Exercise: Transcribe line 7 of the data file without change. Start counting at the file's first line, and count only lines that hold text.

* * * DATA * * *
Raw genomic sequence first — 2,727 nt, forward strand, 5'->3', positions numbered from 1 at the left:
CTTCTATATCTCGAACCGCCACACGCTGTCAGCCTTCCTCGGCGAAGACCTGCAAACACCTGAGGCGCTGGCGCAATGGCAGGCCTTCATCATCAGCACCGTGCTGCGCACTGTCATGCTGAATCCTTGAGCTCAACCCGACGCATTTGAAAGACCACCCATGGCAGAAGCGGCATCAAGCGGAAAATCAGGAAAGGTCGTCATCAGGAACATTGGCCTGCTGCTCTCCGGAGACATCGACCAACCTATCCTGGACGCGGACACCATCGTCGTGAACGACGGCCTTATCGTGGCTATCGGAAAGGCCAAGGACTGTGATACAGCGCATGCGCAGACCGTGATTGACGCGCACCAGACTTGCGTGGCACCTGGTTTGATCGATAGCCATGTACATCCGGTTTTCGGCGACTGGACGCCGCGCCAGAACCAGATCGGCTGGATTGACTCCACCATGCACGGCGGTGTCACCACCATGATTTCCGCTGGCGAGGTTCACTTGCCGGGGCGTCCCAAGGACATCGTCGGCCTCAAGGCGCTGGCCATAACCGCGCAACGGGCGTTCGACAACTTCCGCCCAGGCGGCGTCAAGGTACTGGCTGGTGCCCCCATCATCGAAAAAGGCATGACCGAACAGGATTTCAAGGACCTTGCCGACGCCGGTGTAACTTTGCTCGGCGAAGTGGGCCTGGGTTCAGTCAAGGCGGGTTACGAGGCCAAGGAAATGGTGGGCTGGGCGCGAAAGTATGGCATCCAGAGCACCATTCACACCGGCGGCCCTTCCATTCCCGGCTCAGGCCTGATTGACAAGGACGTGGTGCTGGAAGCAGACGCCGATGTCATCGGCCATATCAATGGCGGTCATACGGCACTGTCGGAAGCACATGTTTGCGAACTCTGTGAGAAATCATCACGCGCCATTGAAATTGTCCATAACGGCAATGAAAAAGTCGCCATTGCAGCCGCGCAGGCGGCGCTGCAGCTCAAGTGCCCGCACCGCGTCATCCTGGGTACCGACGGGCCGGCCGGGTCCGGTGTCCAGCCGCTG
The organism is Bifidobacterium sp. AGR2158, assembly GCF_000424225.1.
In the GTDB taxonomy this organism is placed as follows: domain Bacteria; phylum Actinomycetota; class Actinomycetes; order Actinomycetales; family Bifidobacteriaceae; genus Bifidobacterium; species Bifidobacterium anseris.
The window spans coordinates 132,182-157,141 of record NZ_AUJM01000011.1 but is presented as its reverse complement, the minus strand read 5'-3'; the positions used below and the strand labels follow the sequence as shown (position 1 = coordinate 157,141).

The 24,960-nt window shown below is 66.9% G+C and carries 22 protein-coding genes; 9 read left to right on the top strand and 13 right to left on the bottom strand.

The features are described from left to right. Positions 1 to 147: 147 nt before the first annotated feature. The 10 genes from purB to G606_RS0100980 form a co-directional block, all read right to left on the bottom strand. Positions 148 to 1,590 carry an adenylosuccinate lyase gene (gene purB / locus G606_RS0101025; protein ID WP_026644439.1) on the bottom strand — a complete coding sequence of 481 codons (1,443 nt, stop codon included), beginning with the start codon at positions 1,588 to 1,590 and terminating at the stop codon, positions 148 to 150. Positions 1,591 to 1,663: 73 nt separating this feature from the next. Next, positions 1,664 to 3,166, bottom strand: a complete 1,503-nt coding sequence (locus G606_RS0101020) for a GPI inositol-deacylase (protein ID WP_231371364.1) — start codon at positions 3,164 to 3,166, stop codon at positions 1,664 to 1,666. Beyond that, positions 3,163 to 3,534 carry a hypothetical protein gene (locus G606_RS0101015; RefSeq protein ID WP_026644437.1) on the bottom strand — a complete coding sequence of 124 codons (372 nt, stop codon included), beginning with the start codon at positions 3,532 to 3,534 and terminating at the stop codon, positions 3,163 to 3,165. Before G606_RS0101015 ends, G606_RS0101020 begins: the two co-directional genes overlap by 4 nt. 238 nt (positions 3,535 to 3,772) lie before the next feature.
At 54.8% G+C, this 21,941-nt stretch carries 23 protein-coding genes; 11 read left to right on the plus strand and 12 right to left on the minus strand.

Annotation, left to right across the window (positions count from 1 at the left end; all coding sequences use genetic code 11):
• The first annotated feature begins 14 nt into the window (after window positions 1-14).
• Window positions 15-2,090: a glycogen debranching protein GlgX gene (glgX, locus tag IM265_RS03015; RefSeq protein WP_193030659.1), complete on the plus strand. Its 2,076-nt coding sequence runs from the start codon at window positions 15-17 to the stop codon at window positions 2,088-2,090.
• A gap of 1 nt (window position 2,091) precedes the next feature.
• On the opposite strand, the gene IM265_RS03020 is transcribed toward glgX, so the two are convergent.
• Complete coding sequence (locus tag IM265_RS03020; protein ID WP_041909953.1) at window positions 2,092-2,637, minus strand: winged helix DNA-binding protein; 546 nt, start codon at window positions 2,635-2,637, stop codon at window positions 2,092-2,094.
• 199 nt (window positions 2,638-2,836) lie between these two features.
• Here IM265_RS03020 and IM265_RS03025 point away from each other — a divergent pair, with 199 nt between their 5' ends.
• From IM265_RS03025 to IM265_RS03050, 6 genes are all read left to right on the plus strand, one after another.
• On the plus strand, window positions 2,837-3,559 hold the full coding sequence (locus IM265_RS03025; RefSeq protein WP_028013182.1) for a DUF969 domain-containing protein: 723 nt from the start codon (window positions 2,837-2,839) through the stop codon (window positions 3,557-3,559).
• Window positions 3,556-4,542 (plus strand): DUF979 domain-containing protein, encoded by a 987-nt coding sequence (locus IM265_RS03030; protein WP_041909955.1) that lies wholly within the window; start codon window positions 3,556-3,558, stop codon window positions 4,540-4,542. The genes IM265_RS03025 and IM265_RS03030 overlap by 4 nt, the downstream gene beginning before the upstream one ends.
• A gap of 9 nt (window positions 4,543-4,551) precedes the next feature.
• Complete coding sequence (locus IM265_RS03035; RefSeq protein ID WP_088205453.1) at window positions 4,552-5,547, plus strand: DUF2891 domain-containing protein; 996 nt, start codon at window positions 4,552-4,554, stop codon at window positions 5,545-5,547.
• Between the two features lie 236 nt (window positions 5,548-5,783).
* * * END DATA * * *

The features are described from left to right. Positions 1 to 147: 147 nt before the first annotated feature. The 10 genes from purB to G606_RS0100980 form a co-directional block, all read right to left on the bottom strand. Positions 148 to 1,590 carry an adenylosuccinate lyase gene (gene purB / locus G606_RS0101025; protein ID WP_026644439.1) on the bottom strand — a complete coding sequence of 481 codons (1,443 nt, stop codon included), beginning with the start codon at positions 1,588 to 1,590 and terminating at the stop codon, positions 148 to 150. Positions 1,591 to 1,663: 73 nt separating this feature from the next. Next, positions 1,664 to 3,166, bottom strand: a complete 1,503-nt coding sequence (locus G606_RS0101020) for a GPI inositol-deacylase (protein ID WP_231371364.1) — start codon at positions 3,164 to 3,166, stop codon at positions 1,664 to 1,666. Beyond that, positions 3,163 to 3,534 carry a hypothetical protein gene (locus G606_RS0101015; RefSeq protein ID WP_026644437.1) on the bottom strand — a complete coding sequence of 124 codons (372 nt, stop codon included), beginning with the start codon at positions 3,532 to 3,534 and terminating at the stop codon, positions 3,163 to 3,165. Before G606_RS0101015 ends, G606_RS0101020 begins: the two co-directional genes overlap by 4 nt. 238 nt (positions 3,535 to 3,772) lie before the next feature.